Course:CONS200/2021/An Overview of Payment for Ecosystem Services in China: Policies and Implications

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A graph explains the Payments for Ecosystem Service (PES).

Background and Development

Birds can provide regulating services when pollinating flowers.

The development of PES in China corresponds to a specific economic and social background. Since the reform and opening-up policy, rapid economic development has lifted hundreds of millions of people out of poverty. However, this development is extremely uneven. At present, China is still in the stage of unbalanced economic growth and modernization between the eastern coastal areas and the far western areas. In this stage, a large amount of natural resources in the western region are allocated to the eastern coastal region, while the value of ecosystem services provided by the western region is neglected. For example, the West-to-East gas transmission project. "Western gas" refers to the natural gas produced in Xinjiang, Qinghai, Sichuan, Chongqing and Ordos (four major natural gas zones in China). "East transportation" mainly refers to transporting the natural gas from the above areas to the Yangtze River Delta. Construction started in 2002, and gas was officially delivered to Shanghai and other places in 2004[1]. At the same time, the large-scale exploitation of natural resources has not well protected the environment in the west, leading to gradual deterioration of the western environment. And the gap between the rich and the poor in the east and the west continues to widen. PES was first introduced to China to solve serious environmental problems and the imbalance of economic development between the east and the west, which also reflects the strong demand for sustainable development and environmental protection.

The development of PES in China began with a number of large-scale, long-term PES programs implemented by the central government to ensure river basin protection, biodiversity conservation, and natural landscape conservation.The most common examples are the Returning Farmlands to Forests Project, the Natural Forest Protection Project and the Three North Shelterbelt System Project. Along with the implementation of these programs, the Chinese government began to develop and implement new PES pilot programs.The scale of these plans is relatively small, such as Miyun Reservoir Watersheds Ecological Compensation Project, Guanting Reservoir Watersheds Ecological Compensation Project, Zhejiang Province Dongtou County Water Resources Protection Area PES and so on. PES is an effective way to internalize the environmental externalities generated by economic activities[2].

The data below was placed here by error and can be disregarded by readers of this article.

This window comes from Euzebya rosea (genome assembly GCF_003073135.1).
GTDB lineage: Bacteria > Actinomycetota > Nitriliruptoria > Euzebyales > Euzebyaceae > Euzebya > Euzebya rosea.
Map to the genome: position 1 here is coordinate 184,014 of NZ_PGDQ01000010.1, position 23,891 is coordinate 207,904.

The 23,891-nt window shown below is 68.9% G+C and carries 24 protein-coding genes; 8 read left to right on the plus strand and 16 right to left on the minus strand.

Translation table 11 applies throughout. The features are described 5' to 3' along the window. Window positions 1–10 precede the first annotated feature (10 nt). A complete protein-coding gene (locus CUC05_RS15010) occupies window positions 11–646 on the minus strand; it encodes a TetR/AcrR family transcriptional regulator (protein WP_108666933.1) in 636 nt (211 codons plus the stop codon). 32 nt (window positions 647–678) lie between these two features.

Policies and implication

In China, the term Payment for Ecosystem Services is more seen and equivalent to ecological compensation.

Guideline

The eco compensation policy is administered under the guidance of scientific development, with the purpose of protecting the ecological environment and promoting the harmonious development between man and nature. The core of this system aims to assign ecological environment protection responsibilities and clarify the interests of all parties concerned. Efforts should be made by all relative parties to establish and improve the standard system of ecological compensation in key areas. Provincial and territories’ administration should explore the methods to solve the key problems of ecological compensation, learn from the experience at home and abroad, and gain experience in practice, so as to comprehensively establish the ecological compensation mechanism and provide methods, technology, and practice support to improve the policy.[3]

Basic principle

The basis and core issue of establishing the ecological compensation mechanism is to:[3]

  1. distinguish the environmental protection responsibilities of various stakeholders.
  2. evaluate the ecological environment costs of resources development, engineering construction and other activities.
  3. establish the calculation method system of ecological compensation standards.

Based on actual circumstance of each projects, The environmental protection departments at all levels shall:[3]

  1. actively carry out relevant research, distinguish environmental protection responsibilities of the projecting areas in all aspects.
  2. put forward the requirements for ecological protection and restoration for each area.
  3. specify the subjects, objects, and standard calculation method of ecological compensation.
  4. strengthen the environmental monitoring, inspection, and supervision ability.
  5. scientifically evaluate the actual effect of the existing ecological protection and construction investment to provide support for the establishment and implementation of ecological compensation policies and systems in other areas.

It is necessary to clarify the subject of ecological compensation responsibility and determine the object and scope of ecological compensation. The exploiters and users of environment and natural resources should bear the external cost of environmental damage, fulfill the responsibility of environmental restoration, compensate the relevant losses, and pay the cost of occupying the environmental capacity; the beneficiaries of ecological protection have the responsibility to pay the appropriate compensation to the ecological protectors.[3]